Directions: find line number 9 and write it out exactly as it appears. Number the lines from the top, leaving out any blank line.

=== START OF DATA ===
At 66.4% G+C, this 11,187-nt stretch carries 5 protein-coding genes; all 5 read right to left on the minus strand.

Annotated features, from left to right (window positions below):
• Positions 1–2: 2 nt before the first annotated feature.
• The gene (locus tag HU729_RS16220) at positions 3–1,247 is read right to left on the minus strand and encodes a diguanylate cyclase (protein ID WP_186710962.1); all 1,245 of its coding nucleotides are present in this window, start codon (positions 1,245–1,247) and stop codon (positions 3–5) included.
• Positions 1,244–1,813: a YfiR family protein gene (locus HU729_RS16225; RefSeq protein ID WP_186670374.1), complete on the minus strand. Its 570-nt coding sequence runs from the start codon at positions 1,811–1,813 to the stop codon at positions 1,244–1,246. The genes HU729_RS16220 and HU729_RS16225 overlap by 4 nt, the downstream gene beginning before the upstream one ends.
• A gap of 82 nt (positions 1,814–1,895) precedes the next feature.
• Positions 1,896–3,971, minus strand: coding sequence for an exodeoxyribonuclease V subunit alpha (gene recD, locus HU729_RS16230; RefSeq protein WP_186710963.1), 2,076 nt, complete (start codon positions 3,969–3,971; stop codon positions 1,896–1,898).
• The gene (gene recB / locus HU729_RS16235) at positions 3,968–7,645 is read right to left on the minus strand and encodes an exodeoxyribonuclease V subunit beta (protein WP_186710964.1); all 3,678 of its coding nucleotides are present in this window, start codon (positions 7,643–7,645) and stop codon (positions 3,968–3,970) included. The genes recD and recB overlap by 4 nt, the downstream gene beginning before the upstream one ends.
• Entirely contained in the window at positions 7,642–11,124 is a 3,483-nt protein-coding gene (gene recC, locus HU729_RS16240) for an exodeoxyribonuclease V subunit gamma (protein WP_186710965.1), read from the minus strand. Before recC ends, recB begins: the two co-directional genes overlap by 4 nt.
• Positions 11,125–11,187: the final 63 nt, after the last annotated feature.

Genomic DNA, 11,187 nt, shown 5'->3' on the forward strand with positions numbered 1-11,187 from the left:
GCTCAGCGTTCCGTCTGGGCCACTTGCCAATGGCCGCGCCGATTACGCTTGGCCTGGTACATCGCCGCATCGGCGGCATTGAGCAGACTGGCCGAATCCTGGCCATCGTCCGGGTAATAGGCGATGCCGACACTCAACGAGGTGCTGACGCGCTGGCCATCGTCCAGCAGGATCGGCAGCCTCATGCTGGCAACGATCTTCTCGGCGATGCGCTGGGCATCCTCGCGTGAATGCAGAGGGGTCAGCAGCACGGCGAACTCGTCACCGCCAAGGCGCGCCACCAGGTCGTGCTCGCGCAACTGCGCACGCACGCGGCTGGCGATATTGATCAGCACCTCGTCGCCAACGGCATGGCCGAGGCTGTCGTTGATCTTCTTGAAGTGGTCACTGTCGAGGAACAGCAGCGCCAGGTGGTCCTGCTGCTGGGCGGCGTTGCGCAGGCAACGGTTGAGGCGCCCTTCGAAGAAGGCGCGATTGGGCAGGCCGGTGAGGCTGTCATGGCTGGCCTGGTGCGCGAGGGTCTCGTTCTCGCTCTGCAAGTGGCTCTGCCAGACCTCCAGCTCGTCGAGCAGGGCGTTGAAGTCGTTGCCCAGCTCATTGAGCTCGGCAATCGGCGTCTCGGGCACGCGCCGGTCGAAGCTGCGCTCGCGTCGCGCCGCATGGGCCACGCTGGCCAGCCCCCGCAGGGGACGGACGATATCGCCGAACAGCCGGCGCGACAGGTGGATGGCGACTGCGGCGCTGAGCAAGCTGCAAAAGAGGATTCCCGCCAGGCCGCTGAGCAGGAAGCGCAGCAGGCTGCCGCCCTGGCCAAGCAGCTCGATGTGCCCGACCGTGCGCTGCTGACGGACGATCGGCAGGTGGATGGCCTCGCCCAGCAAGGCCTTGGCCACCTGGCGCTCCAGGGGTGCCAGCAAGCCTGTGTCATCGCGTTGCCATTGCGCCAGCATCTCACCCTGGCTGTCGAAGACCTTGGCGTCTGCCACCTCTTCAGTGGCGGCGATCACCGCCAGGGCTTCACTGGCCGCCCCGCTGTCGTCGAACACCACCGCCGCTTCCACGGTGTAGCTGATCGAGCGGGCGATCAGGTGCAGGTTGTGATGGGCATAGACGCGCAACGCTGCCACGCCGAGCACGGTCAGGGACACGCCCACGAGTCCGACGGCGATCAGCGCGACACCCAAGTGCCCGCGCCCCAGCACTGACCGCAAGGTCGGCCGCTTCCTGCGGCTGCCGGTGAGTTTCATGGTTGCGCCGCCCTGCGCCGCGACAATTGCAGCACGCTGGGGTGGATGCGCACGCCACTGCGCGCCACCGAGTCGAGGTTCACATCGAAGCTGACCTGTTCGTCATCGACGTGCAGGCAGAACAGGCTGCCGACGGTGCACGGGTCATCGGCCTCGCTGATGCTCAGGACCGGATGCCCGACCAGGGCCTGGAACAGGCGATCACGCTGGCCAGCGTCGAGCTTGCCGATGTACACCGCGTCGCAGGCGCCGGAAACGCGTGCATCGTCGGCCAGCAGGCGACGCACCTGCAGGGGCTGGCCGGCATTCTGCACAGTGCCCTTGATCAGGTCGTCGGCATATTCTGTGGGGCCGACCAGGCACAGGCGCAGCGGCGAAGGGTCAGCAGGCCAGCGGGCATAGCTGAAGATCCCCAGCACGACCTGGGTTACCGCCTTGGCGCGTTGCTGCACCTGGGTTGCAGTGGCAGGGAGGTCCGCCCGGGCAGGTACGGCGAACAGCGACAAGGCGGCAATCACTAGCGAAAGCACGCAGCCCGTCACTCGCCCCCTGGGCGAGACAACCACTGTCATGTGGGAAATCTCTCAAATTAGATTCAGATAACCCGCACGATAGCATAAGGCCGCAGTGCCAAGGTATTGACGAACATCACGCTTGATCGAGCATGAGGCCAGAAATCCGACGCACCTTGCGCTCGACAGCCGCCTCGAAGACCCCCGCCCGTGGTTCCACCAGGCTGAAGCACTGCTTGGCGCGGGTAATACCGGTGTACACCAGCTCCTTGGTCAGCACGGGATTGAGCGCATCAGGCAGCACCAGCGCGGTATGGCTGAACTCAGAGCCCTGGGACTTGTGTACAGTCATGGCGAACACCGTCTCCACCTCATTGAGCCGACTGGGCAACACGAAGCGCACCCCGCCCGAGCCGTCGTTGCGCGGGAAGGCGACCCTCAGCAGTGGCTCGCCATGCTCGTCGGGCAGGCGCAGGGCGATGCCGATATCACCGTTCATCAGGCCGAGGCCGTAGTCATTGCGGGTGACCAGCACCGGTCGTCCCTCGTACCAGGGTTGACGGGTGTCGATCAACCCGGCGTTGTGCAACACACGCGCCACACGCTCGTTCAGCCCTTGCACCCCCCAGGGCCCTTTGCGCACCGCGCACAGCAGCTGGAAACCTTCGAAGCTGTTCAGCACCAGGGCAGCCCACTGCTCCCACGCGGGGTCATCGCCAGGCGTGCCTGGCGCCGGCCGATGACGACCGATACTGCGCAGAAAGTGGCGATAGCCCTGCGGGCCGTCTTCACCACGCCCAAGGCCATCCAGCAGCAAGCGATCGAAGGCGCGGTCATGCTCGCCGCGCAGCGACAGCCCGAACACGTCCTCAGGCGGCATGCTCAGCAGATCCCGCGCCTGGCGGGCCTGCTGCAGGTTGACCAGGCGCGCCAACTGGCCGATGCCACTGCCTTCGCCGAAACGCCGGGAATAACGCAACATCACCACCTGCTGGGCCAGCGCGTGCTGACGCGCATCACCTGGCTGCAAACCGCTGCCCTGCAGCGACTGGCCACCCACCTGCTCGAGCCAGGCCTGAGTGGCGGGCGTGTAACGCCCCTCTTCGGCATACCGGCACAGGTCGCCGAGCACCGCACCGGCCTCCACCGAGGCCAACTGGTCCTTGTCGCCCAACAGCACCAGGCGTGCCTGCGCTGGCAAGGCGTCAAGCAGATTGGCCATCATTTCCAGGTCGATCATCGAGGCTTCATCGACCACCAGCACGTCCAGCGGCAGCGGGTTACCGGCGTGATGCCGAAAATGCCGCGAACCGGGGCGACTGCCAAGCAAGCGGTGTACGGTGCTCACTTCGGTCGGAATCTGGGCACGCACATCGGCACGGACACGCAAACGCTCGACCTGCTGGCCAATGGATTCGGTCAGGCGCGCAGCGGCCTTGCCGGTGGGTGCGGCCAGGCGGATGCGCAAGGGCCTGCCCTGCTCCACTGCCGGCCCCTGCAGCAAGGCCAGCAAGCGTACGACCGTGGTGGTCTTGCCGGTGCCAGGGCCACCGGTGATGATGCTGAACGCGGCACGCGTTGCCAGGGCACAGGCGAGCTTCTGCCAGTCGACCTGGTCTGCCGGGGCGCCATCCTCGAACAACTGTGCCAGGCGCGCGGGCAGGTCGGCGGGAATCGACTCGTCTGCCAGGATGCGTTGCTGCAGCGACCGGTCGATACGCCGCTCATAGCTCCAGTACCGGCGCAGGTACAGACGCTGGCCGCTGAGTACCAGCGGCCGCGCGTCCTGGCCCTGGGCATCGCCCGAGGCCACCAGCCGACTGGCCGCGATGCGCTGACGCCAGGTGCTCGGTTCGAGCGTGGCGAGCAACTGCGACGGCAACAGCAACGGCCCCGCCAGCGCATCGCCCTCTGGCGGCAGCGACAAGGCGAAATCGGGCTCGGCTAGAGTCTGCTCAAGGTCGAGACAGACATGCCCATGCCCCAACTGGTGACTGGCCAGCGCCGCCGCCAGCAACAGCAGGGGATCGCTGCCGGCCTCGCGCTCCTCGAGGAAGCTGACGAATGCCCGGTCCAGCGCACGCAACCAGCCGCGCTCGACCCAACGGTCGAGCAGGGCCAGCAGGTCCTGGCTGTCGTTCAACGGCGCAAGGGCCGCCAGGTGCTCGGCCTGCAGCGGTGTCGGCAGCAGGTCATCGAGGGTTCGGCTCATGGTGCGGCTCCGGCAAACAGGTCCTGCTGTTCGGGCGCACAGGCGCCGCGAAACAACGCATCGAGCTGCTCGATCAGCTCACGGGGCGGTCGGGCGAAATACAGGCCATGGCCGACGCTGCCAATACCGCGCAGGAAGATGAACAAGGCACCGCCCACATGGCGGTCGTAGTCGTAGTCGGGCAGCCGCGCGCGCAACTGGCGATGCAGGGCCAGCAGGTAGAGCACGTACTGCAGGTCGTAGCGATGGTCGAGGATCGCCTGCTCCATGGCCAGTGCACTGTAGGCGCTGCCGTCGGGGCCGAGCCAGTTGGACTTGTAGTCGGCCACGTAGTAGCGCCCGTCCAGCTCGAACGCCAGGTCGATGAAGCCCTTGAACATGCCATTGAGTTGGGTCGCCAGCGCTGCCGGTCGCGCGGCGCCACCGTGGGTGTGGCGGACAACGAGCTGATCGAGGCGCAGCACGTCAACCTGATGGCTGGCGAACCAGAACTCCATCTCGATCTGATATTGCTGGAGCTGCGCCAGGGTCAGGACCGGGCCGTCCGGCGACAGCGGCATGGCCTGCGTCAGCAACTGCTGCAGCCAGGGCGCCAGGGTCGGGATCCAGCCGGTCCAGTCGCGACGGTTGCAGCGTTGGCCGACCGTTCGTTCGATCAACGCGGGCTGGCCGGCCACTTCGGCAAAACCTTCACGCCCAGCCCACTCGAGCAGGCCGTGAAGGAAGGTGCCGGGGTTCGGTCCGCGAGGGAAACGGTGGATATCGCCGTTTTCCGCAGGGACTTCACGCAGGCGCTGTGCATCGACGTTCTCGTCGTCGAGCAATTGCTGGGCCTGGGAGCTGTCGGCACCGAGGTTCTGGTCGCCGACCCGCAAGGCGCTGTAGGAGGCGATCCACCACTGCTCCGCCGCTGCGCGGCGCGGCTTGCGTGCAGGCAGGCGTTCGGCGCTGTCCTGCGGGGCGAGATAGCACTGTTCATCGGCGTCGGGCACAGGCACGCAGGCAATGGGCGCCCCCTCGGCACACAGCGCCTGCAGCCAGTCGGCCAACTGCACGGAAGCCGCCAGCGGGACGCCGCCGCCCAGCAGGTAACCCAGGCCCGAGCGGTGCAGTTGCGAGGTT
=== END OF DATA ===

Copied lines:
• Entirely contained in the window at positions 7,642–11,124 is a 3,483-nt protein-coding gene (gene recC, locus HU729_RS16240) for an exodeoxyribonuclease V subunit gamma (protein WP_186710965.1), read from the minus strand. Before recC ends, recB begins: the two co-directional genes overlap by 4 nt.